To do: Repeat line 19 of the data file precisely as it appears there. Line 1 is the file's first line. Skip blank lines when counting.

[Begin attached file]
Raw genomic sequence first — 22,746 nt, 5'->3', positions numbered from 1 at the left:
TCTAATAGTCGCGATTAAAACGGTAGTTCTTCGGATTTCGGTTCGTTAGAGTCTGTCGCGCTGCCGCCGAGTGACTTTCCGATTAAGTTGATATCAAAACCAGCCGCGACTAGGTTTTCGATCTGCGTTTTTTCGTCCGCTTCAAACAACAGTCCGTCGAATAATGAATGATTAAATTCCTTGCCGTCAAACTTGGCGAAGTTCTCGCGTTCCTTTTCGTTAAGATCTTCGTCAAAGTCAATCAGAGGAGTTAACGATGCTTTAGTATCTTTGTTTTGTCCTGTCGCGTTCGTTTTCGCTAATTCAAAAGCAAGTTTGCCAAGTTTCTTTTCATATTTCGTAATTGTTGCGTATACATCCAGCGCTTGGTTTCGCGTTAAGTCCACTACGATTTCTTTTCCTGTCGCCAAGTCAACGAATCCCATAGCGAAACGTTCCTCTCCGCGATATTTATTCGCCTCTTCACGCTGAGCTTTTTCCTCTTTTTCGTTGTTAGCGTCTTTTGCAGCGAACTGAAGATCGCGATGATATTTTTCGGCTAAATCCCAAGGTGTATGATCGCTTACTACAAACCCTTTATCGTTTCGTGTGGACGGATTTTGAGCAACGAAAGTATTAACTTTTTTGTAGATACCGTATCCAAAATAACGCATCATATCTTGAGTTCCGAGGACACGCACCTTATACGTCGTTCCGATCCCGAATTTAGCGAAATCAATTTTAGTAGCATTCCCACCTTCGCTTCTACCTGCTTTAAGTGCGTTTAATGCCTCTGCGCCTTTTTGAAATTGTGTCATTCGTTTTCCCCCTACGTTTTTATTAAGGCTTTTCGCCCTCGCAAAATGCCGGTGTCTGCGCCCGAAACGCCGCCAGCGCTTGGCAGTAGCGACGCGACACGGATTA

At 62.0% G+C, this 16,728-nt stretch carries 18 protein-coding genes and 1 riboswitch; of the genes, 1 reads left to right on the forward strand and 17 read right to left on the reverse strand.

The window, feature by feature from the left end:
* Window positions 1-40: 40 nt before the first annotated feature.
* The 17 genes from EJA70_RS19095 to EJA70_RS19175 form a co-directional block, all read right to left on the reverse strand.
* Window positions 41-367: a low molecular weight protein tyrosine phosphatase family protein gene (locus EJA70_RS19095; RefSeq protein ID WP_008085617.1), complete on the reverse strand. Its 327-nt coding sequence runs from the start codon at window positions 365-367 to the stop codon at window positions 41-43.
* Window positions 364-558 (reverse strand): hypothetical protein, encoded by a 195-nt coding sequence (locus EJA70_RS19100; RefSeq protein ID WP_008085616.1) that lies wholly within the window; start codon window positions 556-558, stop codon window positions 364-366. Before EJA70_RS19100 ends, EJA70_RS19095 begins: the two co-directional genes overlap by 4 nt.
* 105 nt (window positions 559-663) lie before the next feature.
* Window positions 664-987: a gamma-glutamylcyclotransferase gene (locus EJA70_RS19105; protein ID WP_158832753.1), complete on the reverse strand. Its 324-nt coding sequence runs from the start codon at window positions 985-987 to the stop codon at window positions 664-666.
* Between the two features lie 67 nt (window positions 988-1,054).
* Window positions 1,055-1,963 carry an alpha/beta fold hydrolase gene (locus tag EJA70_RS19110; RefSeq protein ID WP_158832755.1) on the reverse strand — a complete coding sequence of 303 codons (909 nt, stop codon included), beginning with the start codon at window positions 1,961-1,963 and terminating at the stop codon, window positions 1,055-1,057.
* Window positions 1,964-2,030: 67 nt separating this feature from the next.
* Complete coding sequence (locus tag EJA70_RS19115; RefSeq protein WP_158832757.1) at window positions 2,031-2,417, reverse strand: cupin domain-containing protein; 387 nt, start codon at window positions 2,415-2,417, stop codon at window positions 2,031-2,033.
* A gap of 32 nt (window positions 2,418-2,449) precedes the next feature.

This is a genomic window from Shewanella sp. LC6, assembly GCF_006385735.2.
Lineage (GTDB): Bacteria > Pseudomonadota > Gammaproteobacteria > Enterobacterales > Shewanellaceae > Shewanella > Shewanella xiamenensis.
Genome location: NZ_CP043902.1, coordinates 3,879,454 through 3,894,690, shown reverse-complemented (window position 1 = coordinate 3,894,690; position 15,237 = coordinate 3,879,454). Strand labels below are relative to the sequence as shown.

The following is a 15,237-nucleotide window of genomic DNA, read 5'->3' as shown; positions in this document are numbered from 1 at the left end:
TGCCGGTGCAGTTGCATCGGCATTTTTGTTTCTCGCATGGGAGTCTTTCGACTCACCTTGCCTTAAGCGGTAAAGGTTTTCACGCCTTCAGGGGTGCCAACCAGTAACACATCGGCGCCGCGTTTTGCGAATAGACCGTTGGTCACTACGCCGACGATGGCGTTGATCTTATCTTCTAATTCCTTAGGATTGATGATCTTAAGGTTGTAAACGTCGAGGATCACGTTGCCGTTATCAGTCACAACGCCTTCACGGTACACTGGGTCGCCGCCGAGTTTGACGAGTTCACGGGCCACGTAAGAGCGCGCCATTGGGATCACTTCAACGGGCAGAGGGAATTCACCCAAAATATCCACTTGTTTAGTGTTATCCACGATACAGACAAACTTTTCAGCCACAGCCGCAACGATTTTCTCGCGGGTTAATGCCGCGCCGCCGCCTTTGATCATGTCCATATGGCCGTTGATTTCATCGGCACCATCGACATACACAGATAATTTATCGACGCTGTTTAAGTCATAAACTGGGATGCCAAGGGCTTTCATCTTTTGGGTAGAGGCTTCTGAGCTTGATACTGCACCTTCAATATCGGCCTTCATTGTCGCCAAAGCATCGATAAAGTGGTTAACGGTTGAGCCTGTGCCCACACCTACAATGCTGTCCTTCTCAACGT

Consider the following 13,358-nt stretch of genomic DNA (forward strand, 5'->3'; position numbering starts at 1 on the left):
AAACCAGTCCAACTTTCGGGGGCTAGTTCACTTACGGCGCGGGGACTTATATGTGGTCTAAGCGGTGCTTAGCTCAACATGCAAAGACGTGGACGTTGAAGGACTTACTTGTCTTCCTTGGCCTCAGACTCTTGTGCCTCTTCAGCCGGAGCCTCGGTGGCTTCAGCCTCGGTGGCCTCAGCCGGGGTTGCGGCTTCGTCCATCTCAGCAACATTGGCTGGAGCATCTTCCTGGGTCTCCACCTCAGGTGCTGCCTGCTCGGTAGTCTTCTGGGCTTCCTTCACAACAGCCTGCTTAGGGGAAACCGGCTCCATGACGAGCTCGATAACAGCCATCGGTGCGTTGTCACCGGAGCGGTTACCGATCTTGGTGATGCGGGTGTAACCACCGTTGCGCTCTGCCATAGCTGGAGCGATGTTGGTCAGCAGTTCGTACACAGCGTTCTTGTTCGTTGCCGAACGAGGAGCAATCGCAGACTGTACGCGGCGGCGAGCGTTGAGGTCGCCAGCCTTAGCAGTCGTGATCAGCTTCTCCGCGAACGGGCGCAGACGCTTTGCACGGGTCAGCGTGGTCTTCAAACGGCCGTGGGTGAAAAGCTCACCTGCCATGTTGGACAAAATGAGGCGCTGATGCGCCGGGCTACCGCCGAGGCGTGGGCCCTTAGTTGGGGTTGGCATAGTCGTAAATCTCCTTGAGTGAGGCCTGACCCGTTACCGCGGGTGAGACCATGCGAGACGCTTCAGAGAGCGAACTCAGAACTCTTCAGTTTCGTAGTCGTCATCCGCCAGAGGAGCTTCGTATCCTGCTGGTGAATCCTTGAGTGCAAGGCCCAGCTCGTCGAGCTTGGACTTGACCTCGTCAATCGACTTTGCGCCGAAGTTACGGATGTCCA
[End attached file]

The following is a 15,237-nucleotide window of genomic DNA, read 5'->3' as shown; positions in this document are numbered from 1 at the left end: